FERC Thursday initiated formal Natural Gas Act (NGA) Section 5 investigations of two pipelines -- Kinder Morgan Interstate Gas Transmission LLC and Ozark Gas Transmission LLC -- based on information that indicates they significantly over-recovered their cost of service in 2008 and 2009, potentially resulting in unjust and unreasonable rates for shippers.
Based on the cost and revenue information submitted by Kinder Morgan in its 2008 and 2009 Form 2, including the dollar value of excess fuel retained by the pipeline, Federal Energy Regulatory Commission staff reported that Kinder Morgan's estimated return on equity (ROE) for 2008 was 27.10% and 29.25% for 2009 -- both well above the norm for the pipeline industry. Even excluding the fuel retained by Kinder Morgan in the two years, FERC staff said, the ROE still was above the norm -- 15.69% in 2008 and 17.81 % in 2009.
Similarly, FERC staff calculated that Ozark Gas Transmission's ROE, including revenues received from the sale of shipper-supplied gas, was 27.81% in 2008 and 31.01% in 2009. Absent sales of shipper-supplied gas, the Commission estimates Ozark Gas Transmission's ROE was 15.25% in 2008 and 25.63% in 2009.
Both pipelines were ordered to file their own full cost and revenue studies within 75 days. Spectra Energy Partners LP, Ozark's parent company, immediately responded, saying its returns in 2009 were the result of a special situation and that it is projecting lower returns for 2010 and 2011.
Commission staff said the pipelines appeared to over-recover their cost of service in the two-year period and may be charging rates that are no longer just and reasonable. In addition, "neither pipeline has an existing settlement with its customers that places a moratorium on its existing rates or requires it to file a new general Section 4 rate case in the future," a FERC staff member said.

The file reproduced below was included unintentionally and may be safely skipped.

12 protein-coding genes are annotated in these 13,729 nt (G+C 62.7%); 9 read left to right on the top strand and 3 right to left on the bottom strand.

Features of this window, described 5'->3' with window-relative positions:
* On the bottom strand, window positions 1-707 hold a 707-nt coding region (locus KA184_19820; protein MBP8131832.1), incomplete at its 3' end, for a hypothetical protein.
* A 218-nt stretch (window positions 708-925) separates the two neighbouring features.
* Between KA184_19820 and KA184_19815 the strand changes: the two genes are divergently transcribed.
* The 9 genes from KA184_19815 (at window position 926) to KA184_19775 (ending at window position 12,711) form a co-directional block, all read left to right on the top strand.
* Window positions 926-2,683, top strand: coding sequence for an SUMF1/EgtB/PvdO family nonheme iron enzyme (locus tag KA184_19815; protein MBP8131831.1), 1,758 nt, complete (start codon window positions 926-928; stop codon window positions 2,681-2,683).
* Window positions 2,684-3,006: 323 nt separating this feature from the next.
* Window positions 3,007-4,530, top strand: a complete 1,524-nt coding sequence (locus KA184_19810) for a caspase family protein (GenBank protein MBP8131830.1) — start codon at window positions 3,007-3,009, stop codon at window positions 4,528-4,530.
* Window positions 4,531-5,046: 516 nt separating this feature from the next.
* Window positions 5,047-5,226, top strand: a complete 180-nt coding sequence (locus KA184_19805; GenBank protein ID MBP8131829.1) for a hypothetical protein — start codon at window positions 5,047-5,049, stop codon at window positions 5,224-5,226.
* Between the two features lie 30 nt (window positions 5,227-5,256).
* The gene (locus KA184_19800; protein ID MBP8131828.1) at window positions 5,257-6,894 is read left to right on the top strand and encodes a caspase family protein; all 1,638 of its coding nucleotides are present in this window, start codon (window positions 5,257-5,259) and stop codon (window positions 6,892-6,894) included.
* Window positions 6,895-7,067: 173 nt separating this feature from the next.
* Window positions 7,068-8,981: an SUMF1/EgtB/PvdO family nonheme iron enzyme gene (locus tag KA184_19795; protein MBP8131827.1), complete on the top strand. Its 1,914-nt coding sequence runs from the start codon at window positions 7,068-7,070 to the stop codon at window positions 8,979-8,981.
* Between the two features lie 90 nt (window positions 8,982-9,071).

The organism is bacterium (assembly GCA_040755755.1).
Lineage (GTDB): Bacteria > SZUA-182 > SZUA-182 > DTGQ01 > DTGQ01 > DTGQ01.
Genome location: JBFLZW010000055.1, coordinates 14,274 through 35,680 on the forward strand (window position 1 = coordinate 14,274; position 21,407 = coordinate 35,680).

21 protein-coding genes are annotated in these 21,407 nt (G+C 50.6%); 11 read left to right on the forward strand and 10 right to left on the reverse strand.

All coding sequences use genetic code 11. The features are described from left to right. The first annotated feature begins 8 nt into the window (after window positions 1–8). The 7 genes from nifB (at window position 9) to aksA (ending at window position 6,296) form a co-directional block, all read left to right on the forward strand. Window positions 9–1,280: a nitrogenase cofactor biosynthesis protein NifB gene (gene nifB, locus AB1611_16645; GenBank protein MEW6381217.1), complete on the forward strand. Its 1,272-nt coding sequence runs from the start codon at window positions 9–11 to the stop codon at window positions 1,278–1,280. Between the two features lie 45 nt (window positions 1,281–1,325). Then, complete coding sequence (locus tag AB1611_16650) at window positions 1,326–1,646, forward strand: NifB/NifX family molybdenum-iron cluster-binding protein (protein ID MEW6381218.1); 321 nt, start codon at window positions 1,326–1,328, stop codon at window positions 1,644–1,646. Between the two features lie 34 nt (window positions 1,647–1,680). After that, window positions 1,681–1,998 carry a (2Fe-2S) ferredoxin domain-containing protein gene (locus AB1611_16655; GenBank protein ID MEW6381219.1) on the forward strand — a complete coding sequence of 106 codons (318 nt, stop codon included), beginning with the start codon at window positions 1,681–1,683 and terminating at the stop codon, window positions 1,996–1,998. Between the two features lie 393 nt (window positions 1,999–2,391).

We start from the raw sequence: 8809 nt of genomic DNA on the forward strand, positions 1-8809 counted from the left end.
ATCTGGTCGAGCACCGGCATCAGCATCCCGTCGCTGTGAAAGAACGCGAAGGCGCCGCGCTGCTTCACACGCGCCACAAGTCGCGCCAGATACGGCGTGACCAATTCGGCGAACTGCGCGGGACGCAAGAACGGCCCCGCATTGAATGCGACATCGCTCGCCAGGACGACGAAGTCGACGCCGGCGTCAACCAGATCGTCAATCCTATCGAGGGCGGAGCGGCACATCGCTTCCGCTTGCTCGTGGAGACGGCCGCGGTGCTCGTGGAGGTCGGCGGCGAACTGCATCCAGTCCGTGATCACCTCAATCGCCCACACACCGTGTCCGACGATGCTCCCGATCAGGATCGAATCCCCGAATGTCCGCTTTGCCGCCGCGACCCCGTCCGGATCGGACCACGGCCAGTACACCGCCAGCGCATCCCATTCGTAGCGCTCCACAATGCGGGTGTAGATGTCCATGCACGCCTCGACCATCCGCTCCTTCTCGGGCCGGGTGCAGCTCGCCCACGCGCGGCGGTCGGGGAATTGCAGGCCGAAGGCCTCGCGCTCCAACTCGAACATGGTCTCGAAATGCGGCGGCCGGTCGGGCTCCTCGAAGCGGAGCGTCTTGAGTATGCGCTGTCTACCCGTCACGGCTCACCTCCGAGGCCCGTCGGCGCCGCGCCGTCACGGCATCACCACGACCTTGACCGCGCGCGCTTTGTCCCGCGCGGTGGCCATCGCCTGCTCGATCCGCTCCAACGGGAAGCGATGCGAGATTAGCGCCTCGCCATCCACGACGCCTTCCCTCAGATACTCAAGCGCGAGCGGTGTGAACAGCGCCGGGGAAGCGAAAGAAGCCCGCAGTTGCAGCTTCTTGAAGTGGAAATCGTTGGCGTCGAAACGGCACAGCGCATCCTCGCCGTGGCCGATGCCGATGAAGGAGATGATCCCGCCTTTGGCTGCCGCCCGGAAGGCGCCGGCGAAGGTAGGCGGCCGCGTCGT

Commissioner Philip Moeller was willing to give the two pipelines the benefit of the doubt. "I am...mindful that there may be other factors that were not considered in our analysis that could have an effect on the rates that are currently being charged by these pipelines. Pipeline fundamentals inevitably diverge from the static base year and the rates should reflect such change. Whether these changes stem from the discovery of new supply areas or reflect an evolution in shipper behavior or fluctuations in demand, the assumptions upon which rates are developed are always changing.
"The fact is that the Commission may not always be aware of these changes. Accordingly, I believe that while our analysis of Form No. 2 data is both instructive and persuasive, it is not determinative," he said. Chairman Jon Wellinghoff conceded as much as well, saying the investigations would give the agency a chance to hear the "full story."
Spectra CEO Gregory J. Rizzo said the cost and revenue study requested by FERC "will allow Ozark to update the Commission regarding the changes in costs and revenues experienced by Ozark in 2010, as well as the impact of potential changes in 2011.
"As Spectra Energy Partners has noted in its public filings and comments, Ozark did benefit in 2009 from an opportunity to transport additional natural gas volumes due to another pipeline company being offline, which increased annual revenues. Our public filings and comments also have noted lower projected revenues in 2010 for Ozark and a potential reduction in its revenues in 2011 of up to $10 million, related to increased competition from new pipelines and expiring contracts.
"I believe that when the Commission has the opportunity to review Ozark's updated financials and market information, it will determine no significant adjustment in Ozark's rates is required," Rizzo said.
The Section 5 investigations of Kinder Morgan and Ozark Gas Transmission come almost a year after the Commission initiated similar investigations of Natural Gas Pipeline Co. of America LLC (NGPL) which is also owned by Kinder Morgan, Northern Natural Gas and Great Lakes Gas Transmission Ltd. for allegedly over-recovering their cost of service by more than 20% (see Daily GPI, Nov. 20, 2009).
Wellinghoff noted that "two of the proceedings [Great Lakes and NGPL] have since resulted in uncontested settlements that provide significant benefits," such as lower rates, reduced retention factors and revenue-sharing arrangements with pipeline customers.
The Commission called for a presiding administrative law judge (ALJ) to convene a prehearing conference for Kinder Morgan and Ozark Gas within 30 days.
Because FERC lacks refund authority under Section 5 of the NGA, Wellinghoff ordered an expedited resolution of the ALJ proceedings.
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